During our recent vacation camping in Vermont, my husband and I had one cold, rainy day to contend with, so we left the campground to go into town. We met old friends for lunch, did some shopping, and then decided to just make a full day of it, with dinner and a movie in Morrisville, VT. The tiny movie theater there was showing the brand-new Wonder Woman movie, so we decided to see what all the fuss was about. We enjoyed this action-packed adventure very much.

I grew up in the 70's with the Superfriends cartoons and Lynda Carter as Wonder Woman on prime time, so I am well-acquainted with the famed female superhero. This new look at Wonder Woman, in the wake of dozens of comic book superhero movies in the past decade, finally gives her her due.

Israeli actress Gal Gadot stars in this new Wonder Woman film as Diana, Princess of the Amazons, later known as just Diana Prince. The movie opens on the secret island of the Amazon women, where they live and train together in a peaceful society. Connie Nielson plays Diana's mother, Hippolyta, Queen of the Amazons, and Robin Wright stars as Antiope, Diana's aunt and the fiercest warrior among this race of warrior women. Lilly Aspell is wonderful (and adorable) as the young Diana, eager to learn to fight, against her mother's wishes.

The Amazons' peaceful life is shattered when a WWI pilot crashes into the sea near their island, somehow getting through their protective barrier, followed closely by a German ship that is chasing him. After the Amazons defeat the German invaders, Steve Trevor, the downed pilot and spy who is played by Chris Pine, explains to Diana about the war that is tearing apart the human world. Diana, now a courageous young woman, feels a strong and compassionate need to help stop the war and leaves the island with Steve, despite her mother's pleas to stay.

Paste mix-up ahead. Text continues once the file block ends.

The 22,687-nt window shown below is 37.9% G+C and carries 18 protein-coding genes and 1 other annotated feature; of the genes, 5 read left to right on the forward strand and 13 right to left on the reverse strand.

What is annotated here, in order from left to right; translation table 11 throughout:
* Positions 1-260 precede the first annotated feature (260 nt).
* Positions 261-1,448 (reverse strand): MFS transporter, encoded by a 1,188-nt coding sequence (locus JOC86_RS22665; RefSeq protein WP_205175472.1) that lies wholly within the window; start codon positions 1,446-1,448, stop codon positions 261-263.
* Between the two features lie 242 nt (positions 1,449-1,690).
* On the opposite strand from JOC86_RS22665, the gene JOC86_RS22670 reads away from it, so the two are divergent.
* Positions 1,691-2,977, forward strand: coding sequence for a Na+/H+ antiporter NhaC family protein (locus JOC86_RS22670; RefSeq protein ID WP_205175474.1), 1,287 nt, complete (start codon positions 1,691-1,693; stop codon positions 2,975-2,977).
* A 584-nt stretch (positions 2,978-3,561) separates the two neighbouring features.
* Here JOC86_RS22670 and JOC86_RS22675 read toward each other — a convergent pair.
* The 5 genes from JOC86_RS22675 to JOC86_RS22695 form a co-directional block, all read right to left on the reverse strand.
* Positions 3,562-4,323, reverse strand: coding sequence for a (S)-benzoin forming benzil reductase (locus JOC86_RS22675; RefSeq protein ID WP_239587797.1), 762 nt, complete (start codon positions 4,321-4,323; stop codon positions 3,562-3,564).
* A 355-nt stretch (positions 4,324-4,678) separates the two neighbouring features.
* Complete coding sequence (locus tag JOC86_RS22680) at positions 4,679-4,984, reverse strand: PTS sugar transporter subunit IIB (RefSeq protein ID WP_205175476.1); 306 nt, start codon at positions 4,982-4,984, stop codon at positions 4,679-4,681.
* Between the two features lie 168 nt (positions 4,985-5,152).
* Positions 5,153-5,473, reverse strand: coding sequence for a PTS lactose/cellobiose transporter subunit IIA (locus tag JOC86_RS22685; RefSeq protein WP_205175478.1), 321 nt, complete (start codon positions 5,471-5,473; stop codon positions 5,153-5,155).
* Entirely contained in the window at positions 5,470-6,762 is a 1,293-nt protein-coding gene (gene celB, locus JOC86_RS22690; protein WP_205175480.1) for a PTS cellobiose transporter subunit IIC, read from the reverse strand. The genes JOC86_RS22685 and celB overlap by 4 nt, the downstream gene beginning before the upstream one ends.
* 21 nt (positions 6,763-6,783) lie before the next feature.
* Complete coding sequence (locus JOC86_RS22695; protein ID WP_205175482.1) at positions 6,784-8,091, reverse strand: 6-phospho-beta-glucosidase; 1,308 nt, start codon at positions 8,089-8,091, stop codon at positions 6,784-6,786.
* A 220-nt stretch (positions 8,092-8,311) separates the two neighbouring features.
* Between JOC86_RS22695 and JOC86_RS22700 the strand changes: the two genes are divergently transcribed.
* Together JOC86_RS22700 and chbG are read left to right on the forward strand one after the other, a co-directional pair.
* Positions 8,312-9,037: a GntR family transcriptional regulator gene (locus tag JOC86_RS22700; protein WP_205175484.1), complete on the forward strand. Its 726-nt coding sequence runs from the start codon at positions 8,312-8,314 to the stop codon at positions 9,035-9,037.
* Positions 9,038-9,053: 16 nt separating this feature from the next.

Once in London, Steve and Diana try to deliver Steve's urgent intelligence about a new German chemical weapon to the British leaders, but they are unsuccessful in convincing them to act on this knowledge. Steve gathers a few friends, and their ragtag group heads off for the front to try to disrupt the German plan on their own. Along the way, though the men are mostly accustomed to the ravages of war, Diana is appalled by the suffering she sees and refuses to leave needy people unassisted. She gradually discovers powers that she didn't know she possessed.

As you would expect from any superhero movie, Wonder Woman is packed with action and suspense. Its battle scenes often incorporate slow-motion action so you can see Diana's moves up close. Given the subject matter, there is also the underlying spy movie plot, pitting good against evil, complete with mad scientists. What makes or breaks a superhero movie for me is the presence of humor, and there is plenty here, mostly through the motley crew Steve has assembled and some fish-out-of-water stuff when Diana visits London. There is also a hint of romance, as Diana and Steve are clearly attracted to each other.